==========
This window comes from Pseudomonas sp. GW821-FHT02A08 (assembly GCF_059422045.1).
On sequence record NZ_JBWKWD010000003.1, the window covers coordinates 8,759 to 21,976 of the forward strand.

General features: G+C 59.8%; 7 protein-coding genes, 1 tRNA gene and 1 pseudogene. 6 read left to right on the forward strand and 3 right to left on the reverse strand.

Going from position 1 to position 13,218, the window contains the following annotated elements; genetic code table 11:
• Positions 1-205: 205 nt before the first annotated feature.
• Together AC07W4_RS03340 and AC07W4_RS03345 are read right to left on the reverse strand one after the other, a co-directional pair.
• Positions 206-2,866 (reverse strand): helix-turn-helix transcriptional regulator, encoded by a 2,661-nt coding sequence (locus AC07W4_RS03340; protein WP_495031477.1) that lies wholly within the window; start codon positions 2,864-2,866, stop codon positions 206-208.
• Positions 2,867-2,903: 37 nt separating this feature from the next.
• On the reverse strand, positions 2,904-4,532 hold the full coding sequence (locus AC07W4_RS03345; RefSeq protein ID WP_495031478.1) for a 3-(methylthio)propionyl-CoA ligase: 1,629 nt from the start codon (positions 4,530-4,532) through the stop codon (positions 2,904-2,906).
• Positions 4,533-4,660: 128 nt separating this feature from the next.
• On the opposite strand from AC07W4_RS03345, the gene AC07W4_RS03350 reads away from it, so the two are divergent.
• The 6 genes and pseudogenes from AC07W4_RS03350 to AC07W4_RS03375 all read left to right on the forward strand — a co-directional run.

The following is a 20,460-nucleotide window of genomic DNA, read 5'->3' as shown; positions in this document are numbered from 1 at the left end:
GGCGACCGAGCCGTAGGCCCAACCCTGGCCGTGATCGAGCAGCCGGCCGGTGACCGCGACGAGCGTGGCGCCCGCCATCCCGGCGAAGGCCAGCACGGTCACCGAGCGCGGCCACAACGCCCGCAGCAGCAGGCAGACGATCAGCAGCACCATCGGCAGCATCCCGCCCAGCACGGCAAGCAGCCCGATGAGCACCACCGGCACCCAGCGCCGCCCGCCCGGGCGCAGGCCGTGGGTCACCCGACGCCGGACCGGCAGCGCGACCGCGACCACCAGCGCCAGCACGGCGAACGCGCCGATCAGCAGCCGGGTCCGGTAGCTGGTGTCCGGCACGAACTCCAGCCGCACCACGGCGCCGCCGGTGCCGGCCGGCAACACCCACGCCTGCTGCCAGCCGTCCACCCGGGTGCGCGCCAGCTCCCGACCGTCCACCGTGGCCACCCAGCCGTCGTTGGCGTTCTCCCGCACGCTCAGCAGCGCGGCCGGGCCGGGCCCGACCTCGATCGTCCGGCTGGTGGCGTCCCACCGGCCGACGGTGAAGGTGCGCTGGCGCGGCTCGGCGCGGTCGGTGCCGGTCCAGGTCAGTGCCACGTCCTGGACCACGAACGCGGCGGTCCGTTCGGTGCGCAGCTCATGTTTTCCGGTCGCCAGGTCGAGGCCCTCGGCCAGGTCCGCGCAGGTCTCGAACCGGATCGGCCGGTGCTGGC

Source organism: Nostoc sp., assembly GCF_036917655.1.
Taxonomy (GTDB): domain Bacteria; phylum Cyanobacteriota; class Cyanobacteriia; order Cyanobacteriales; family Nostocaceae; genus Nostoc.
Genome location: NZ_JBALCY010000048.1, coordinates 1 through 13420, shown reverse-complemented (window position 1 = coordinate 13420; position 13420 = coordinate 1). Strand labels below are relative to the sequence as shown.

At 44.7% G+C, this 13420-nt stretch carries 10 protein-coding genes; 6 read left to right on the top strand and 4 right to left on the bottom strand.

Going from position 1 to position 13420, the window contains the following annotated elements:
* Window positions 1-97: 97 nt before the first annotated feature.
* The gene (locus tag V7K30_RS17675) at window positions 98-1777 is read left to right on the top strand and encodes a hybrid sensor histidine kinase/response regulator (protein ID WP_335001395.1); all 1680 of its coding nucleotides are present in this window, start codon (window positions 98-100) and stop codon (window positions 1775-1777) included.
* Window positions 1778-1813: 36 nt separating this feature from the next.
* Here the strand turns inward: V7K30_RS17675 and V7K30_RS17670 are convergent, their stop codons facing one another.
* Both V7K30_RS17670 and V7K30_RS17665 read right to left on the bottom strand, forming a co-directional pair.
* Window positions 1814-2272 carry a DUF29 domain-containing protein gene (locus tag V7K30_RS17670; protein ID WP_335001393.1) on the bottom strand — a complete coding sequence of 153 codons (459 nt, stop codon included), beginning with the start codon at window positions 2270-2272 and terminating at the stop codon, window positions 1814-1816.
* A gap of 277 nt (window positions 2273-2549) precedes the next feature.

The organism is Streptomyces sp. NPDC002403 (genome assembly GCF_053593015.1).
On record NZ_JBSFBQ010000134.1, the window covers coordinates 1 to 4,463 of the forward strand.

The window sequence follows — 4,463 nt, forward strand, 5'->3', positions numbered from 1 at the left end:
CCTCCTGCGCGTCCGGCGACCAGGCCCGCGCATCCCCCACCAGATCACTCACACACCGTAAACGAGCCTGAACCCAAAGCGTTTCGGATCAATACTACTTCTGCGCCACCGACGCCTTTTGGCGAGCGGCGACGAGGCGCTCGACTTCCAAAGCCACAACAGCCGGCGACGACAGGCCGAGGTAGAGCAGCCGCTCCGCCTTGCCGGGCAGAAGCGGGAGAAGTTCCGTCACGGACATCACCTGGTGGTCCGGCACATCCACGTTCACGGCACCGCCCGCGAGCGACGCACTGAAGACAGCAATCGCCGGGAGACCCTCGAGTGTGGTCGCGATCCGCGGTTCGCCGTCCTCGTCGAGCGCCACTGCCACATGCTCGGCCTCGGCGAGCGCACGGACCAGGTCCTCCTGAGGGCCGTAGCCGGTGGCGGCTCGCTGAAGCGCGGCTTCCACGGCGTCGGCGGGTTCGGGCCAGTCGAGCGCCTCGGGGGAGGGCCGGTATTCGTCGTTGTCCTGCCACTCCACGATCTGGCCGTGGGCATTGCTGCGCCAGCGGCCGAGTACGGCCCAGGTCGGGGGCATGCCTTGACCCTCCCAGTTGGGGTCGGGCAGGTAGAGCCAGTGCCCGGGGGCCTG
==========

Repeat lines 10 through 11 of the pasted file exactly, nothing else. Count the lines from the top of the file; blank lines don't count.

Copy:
• Positions 4,533-4,660: 128 nt separating this feature from the next.
• On the opposite strand from AC07W4_RS03345, the gene AC07W4_RS03350 reads away from it, so the two are divergent.